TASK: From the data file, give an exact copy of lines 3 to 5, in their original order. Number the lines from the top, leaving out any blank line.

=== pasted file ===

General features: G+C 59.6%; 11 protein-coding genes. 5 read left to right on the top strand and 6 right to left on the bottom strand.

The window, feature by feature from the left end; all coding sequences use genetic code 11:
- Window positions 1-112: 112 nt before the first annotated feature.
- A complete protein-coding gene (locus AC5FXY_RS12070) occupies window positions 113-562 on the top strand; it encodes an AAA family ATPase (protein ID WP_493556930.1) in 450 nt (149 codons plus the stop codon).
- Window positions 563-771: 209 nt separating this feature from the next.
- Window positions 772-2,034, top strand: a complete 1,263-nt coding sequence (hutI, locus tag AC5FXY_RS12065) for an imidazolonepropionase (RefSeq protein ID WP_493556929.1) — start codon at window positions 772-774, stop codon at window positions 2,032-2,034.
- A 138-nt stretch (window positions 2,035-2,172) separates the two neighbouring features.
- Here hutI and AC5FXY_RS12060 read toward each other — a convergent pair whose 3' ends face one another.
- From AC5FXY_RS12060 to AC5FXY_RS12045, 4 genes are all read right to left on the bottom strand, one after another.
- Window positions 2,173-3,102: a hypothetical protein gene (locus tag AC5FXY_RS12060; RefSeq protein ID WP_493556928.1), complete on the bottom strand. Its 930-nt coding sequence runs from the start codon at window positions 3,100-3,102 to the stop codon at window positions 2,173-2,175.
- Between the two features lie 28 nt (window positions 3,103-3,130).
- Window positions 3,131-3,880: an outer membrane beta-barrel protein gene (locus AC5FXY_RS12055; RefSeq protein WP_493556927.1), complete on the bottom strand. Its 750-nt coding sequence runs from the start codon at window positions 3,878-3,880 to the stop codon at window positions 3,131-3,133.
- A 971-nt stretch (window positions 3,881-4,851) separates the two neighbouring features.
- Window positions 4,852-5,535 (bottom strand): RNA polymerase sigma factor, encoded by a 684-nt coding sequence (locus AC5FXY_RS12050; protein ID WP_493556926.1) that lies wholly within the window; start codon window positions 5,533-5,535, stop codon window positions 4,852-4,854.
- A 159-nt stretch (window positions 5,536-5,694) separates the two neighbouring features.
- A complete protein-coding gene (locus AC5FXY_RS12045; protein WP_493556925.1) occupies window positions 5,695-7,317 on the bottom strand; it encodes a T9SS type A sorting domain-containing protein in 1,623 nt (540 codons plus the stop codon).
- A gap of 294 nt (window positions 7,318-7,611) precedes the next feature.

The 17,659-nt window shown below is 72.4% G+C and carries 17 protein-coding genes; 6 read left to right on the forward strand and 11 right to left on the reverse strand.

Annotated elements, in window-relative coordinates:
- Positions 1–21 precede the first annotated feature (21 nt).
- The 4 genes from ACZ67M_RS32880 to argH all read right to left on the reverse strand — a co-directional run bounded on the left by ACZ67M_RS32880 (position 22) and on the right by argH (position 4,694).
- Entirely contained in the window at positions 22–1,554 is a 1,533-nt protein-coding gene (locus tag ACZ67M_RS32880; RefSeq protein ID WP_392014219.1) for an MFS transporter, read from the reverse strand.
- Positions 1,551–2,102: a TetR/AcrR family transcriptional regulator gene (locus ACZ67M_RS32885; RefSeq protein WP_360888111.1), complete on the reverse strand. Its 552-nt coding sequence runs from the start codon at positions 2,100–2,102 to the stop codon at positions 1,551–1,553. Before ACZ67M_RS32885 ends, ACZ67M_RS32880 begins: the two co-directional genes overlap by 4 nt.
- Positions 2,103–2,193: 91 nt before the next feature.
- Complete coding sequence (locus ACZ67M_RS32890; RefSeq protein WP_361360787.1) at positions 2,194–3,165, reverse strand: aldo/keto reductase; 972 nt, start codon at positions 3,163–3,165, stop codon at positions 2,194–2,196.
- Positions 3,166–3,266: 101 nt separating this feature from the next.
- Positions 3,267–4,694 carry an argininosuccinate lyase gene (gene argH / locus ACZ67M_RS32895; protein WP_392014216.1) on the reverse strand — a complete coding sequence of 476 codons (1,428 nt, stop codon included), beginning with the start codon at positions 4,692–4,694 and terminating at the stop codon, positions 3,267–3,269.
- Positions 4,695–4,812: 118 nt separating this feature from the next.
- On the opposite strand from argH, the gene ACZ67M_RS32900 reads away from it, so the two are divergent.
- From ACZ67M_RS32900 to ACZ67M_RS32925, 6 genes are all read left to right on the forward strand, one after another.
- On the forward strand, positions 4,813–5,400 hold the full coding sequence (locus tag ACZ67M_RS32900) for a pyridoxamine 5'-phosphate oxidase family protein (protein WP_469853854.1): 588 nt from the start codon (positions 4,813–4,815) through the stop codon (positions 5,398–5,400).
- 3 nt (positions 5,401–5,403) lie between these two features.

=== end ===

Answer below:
- Window positions 1-112: 112 nt before the first annotated feature.
- A complete protein-coding gene (locus AC5FXY_RS12070) occupies window positions 113-562 on the top strand; it encodes an AAA family ATPase (protein ID WP_493556930.1) in 450 nt (149 codons plus the stop codon).
- Window positions 563-771: 209 nt separating this feature from the next.